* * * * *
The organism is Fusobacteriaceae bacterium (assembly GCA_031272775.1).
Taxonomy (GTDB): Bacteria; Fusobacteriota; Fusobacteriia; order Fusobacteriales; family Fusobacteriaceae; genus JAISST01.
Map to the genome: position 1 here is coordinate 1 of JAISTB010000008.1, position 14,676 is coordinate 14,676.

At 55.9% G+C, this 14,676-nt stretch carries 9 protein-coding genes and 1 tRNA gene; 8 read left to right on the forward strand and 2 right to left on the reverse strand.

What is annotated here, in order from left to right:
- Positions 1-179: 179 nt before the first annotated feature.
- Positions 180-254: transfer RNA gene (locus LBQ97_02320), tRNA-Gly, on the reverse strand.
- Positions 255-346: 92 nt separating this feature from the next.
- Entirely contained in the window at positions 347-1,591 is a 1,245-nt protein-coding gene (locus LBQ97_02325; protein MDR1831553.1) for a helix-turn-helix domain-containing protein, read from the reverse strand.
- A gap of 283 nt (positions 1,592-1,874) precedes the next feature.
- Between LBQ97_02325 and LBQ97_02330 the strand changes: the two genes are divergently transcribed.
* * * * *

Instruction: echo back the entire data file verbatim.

The organism is Fusobacteriaceae bacterium (assembly GCA_031272775.1).
Taxonomy (GTDB): Bacteria; Fusobacteriota; Fusobacteriia; order Fusobacteriales; family Fusobacteriaceae; genus JAISST01.
Map to the genome: position 1 here is coordinate 1 of JAISTB010000008.1, position 14,676 is coordinate 14,676.

At 55.9% G+C, this 14,676-nt stretch carries 9 protein-coding genes and 1 tRNA gene; 8 read left to right on the forward strand and 2 right to left on the reverse strand.

What is annotated here, in order from left to right:
- Positions 1-179: 179 nt before the first annotated feature.
- Positions 180-254: transfer RNA gene (locus LBQ97_02320), tRNA-Gly, on the reverse strand.
- Positions 255-346: 92 nt separating this feature from the next.
- Entirely contained in the window at positions 347-1,591 is a 1,245-nt protein-coding gene (locus LBQ97_02325; protein MDR1831553.1) for a helix-turn-helix domain-containing protein, read from the reverse strand.
- A gap of 283 nt (positions 1,592-1,874) precedes the next feature.
- Between LBQ97_02325 and LBQ97_02330 the strand changes: the two genes are divergently transcribed.